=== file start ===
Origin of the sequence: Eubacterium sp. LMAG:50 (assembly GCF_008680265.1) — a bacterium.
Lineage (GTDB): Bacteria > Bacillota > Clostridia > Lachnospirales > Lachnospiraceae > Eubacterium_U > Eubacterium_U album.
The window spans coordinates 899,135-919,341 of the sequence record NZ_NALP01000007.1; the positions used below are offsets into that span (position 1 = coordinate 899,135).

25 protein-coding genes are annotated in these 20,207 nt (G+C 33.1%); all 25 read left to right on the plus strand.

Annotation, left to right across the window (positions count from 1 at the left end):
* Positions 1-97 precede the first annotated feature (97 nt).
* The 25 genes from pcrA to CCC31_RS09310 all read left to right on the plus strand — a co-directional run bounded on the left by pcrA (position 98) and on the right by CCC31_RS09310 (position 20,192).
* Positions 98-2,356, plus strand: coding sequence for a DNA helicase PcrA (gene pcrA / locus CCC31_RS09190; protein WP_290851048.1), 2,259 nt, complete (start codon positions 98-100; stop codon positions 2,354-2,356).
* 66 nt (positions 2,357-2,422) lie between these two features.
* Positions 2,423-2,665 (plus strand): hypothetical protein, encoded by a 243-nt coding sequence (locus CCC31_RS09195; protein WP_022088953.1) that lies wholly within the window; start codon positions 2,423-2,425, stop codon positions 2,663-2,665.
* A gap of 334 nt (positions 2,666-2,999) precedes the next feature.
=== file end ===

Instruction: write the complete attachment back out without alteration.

Origin of the sequence: Eubacterium sp. LMAG:50 (assembly GCF_008680265.1) — a bacterium.
Lineage (GTDB): Bacteria > Bacillota > Clostridia > Lachnospirales > Lachnospiraceae > Eubacterium_U > Eubacterium_U album.
The window spans coordinates 899,135-919,341 of the sequence record NZ_NALP01000007.1; the positions used below are offsets into that span (position 1 = coordinate 899,135).

25 protein-coding genes are annotated in these 20,207 nt (G+C 33.1%); all 25 read left to right on the plus strand.

Annotation, left to right across the window (positions count from 1 at the left end):
* Positions 1-97 precede the first annotated feature (97 nt).
* The 25 genes from pcrA to CCC31_RS09310 all read left to right on the plus strand — a co-directional run bounded on the left by pcrA (position 98) and on the right by CCC31_RS09310 (position 20,192).
* Positions 98-2,356, plus strand: coding sequence for a DNA helicase PcrA (gene pcrA / locus CCC31_RS09190; protein WP_290851048.1), 2,259 nt, complete (start codon positions 98-100; stop codon positions 2,354-2,356).
* 66 nt (positions 2,357-2,422) lie between these two features.
* Positions 2,423-2,665 (plus strand): hypothetical protein, encoded by a 243-nt coding sequence (locus CCC31_RS09195; protein WP_022088953.1) that lies wholly within the window; start codon positions 2,423-2,425, stop codon positions 2,663-2,665.
* A gap of 334 nt (positions 2,666-2,999) precedes the next feature.